Tehran, Moscow set to save nuclear deal: Iranian FM

Tehran, Moscow set to save nuclear deal: Iranian FM

Tehran, Moscow set to save nuclear deal: Iranian FM

US President Donald Trump's decision on Tuesday to pull out of the nuclear deal has upset European allies, cast uncertainty over global oil supplies and raised the risk of conflict in the Middle East. Iran has said it will stay committed to the deal, to which Britain, China, France, Germany and Russian Federation are also signatories, if powers still backing the agreement can ensure it is protected from sanctions against key sectors of its economy such as oil.

"Europeans are going to face the effective USA sanctions", Mr. Bolton said on ABC's programme, "This Week".

In the CNN interview, Bolton did not respond directly when asked whether Trump might seek "regime change" in Iran, or whether the US military would be ordered to make a pre-emptive strike against any Iranian nuclear facility.

So far, China, France, Russia, Britain, Germany and Iran remain in the accord, which placed controls on Iran's nuclear program and led to a relaxation of economic sanctions against Iran and companies doing business there.

Foreign companies that do business in the country have also been banned from accessing American banking and financial systems.

He said British and European officials would meet in Brussels on Tuesday to discuss ways to protect companies against USA sanctions on Iran, which will be phased in over the next six months.

There may be certain members of OPEC acting as "tools" for a USA government looking to capitalize on shale oil momentum, Iran's oil minister said.

But Mr. Pompeo's diplomatic effort faces obstacles.

Brent crude had a patchy performance last month, reaching three-year highs on Iran supply fears but losing on US President Donald Trump's criticism of high prices.

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Before leaving Iran, Zarif published a government statement via Twitter criticising Trump's "extremist administration" for abandoning "an accord recognised as a victory of diplomacy by the global community".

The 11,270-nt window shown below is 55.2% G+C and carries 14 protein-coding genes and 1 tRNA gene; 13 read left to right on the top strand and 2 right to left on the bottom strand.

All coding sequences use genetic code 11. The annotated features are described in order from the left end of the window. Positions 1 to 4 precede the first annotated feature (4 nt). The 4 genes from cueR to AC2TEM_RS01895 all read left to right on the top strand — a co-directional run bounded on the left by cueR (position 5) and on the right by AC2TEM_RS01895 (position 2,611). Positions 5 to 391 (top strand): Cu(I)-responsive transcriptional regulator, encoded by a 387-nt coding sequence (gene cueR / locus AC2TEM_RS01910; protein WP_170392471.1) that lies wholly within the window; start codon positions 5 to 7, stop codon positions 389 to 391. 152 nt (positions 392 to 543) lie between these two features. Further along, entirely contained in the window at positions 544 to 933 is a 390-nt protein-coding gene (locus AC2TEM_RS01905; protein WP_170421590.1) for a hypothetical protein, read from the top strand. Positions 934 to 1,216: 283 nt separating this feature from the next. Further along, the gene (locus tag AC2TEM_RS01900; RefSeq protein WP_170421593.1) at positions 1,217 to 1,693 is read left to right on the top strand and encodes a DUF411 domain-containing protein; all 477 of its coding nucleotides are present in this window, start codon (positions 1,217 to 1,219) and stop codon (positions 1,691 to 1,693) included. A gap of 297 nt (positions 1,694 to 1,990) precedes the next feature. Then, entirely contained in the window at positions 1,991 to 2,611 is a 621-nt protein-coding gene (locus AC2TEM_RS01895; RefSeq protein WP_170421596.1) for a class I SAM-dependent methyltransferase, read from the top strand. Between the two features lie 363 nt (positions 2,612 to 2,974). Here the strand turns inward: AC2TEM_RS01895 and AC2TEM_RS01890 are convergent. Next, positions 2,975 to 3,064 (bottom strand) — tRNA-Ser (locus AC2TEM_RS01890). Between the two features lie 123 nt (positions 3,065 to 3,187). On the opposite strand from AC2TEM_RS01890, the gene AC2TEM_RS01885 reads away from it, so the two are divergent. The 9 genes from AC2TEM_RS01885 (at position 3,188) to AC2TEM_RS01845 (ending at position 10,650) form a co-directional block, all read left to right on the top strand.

On Tuesday, the administration urged Iran to stop its support for Hezbollah, the Lebanese group that has joined Iranian forces in supporting Syrian President Bashar al-Assad.

Protesters burned an American flag and railed against the USA and Israel after emerging from Friday prayers in Tehran.

In the CNN interview, Bolton did not respond directly when asked whether Trump might seek "regime change" in Iran, or whether the USA military would be ordered to make a preemptive strike against any Iranian nuclear facility. "That work is not going to be for nothing", a State Department official said.

Foreign Minister Heiko Maas said, however, that it could be hard to protect European firms from any fallout from the US decision. Geopolitical tensions would likely ratchet up to record levels, putting sharp upward pressure on oil prices and breaking the catch 22 of USA rising supplies versus Opec plus Russian Federation supply cuts. And we'll see what happens then. USA oil output reached another record high last week, hitting 10.7 million bpd.

The U.S. wanted to reimpose sanctions if Iran began to expand its capacity to enrich uranium at that point.

After elimination of sanctions in 2016, based on nuclear agreement, Iran resumed its oil exports and increased it to over 2.8 mb/d in April.

Merkel said Friday the unilateral USA withdrawal undermines confidence in the global order, but that it wasn't enough to abandon decades of cross-Atlantic cooperation.

The sanctions will target critical sectors of Iran's economy, including petrochemicals, energy and finance. Despite all this, Trump's decision to pull out of the deal would send wrong signals to rest of the world, and especially to North Korea, who could now be expected not to trust the United States when it comes to signing a nuclear deal. "This is one step along the way", he added.

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